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About the field manual

This manual offers guidelines for using Rapid Appraisal methods 1 to gather information on tenure and natural resource management. It will not give a full introduction to RA methodology since there are already many documents available on that subject. However, it will remind the reader of some of the most important features of the methodology 2. Neither will it go into much detail explaining tenure and how it relates to development projects. There is already an FAO concept paper (Bruce 1989) that discusses these issues and it may usefully be read as a companion volume to this one. In addition, Appendix 2 suggests further reading on tenure and natural resource issues. It will therefore be assumed that (1) the reader is already familiar with RA and (2) the project for which the manual is being used needs certain information about tenure and natural resource management. The manual will suggest how RA techniques might be used to get the necessary information.

One important reminder is necessary. What follows is not a recipe! It should not be followed as such. Rather, the manual offers suggestions for activities that may prove useful in a tenure study. These must be mixed with the ideas and especially the good judgement of the user before they will produce results of any value. In any given situation, some of the suggestions may not be relevant or may not work. Even those which do seem useful will have to be adapted to the particular kind of study being undertaken and the specific working conditions. RA not only encourages but obliges the practitioner to be creative and resourceful.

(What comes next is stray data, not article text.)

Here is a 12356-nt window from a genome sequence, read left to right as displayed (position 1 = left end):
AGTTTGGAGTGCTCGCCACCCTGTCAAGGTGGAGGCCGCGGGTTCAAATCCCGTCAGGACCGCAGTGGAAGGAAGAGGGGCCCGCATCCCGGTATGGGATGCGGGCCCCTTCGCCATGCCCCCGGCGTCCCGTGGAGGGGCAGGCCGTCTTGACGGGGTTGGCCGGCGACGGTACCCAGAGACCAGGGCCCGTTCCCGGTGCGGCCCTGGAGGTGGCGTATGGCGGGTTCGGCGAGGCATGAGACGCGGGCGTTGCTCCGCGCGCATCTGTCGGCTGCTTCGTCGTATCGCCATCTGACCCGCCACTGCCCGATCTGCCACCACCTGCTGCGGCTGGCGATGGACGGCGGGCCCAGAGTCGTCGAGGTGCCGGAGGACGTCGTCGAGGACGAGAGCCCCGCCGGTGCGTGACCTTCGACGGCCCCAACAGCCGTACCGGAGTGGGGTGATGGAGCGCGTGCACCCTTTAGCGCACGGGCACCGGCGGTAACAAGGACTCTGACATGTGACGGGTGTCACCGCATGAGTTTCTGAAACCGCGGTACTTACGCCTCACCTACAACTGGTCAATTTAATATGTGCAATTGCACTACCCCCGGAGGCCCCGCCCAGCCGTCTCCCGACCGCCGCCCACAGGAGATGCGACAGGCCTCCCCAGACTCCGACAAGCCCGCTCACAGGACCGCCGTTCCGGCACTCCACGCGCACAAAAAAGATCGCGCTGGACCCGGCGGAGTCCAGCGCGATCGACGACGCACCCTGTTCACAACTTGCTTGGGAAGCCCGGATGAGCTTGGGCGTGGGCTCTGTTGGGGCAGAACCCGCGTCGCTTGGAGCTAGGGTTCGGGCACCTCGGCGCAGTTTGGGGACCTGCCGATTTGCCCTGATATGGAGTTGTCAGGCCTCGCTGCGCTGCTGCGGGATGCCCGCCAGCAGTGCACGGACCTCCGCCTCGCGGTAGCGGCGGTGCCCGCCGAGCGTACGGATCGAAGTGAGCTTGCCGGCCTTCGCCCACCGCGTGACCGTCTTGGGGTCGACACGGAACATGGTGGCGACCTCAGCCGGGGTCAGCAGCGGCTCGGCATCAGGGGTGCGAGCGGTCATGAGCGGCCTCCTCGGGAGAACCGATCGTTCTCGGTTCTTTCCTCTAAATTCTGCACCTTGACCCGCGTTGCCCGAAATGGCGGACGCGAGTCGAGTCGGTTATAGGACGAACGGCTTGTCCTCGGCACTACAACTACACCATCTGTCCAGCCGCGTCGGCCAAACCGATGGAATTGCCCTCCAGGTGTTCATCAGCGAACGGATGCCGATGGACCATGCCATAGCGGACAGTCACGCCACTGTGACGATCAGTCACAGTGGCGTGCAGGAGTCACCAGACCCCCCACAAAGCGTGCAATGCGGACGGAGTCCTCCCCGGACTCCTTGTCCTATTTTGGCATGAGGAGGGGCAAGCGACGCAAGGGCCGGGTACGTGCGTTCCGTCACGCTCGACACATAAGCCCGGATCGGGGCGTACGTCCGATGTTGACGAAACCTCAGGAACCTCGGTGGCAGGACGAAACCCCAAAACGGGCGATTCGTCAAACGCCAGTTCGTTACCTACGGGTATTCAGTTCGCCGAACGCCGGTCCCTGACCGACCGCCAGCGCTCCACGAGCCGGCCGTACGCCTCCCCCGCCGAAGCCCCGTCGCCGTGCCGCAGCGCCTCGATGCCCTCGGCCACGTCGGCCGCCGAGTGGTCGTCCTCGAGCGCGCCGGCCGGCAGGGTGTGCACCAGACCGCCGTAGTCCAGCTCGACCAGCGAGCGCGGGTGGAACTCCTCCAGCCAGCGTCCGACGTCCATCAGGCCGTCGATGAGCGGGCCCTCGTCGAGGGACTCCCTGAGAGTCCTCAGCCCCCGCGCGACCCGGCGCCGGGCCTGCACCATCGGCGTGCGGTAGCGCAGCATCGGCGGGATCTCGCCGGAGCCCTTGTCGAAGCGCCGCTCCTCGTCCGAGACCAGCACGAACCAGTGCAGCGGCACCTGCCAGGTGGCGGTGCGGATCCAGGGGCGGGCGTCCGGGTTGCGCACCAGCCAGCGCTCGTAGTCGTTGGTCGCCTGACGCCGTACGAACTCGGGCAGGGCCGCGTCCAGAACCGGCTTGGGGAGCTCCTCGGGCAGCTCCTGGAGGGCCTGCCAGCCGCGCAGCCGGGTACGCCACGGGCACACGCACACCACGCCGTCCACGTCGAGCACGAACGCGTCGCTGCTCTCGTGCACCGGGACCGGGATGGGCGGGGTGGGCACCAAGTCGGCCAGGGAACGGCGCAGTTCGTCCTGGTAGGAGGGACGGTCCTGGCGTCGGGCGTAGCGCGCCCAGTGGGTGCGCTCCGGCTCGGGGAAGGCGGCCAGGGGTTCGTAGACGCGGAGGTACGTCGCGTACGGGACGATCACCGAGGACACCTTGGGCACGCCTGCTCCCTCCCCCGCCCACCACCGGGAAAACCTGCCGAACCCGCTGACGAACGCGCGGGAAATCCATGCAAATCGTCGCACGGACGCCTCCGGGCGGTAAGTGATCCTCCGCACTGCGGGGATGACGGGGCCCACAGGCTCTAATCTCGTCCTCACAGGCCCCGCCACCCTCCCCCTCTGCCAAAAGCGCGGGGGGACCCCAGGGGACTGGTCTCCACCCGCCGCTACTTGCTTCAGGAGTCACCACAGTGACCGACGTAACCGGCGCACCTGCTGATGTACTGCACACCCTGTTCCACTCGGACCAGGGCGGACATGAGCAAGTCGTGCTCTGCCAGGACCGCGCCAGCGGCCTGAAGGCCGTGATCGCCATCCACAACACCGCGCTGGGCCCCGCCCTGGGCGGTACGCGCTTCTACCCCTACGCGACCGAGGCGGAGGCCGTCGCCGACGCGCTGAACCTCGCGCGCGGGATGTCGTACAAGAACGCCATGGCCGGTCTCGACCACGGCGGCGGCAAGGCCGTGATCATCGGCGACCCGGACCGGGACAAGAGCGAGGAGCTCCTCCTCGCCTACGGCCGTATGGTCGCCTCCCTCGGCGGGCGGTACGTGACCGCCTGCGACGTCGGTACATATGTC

The guide addresses, in order, the principal steps in doing an RA study of tenure issues. Chapter 1 gives a brief introduction to tenure and Rapid Appraisal. Preparations needed to do a tenure study are discussed in Chapter 2. Chapter 3 suggests practical techniques that have proved useful in gathering information in the field. Chapter 4 presents methods that may be helpful in organizing and analysing the information collected as well as writing the report. The final chapter discusses issues that may come up in using the information that has been gathered and notes some of the more common problems that may arise.

1 The term RA is being used to refer to the group of methodologies that includes Rapid Rural Appraisal (RRA), Participatory Rural Appraisal (PRA) and other similar techniques. Much of the information presented here is applicable to both RRA and PRA (see page 9 for a discussion of the difference) and where this is the case we use "Rapid Appraisal" to cover them both. Where there are significant differences in application between RRA and PRA, these are noted in the text.

2 For those who are not already familiar with RA, some sources of information have been listed in Appendix 1.

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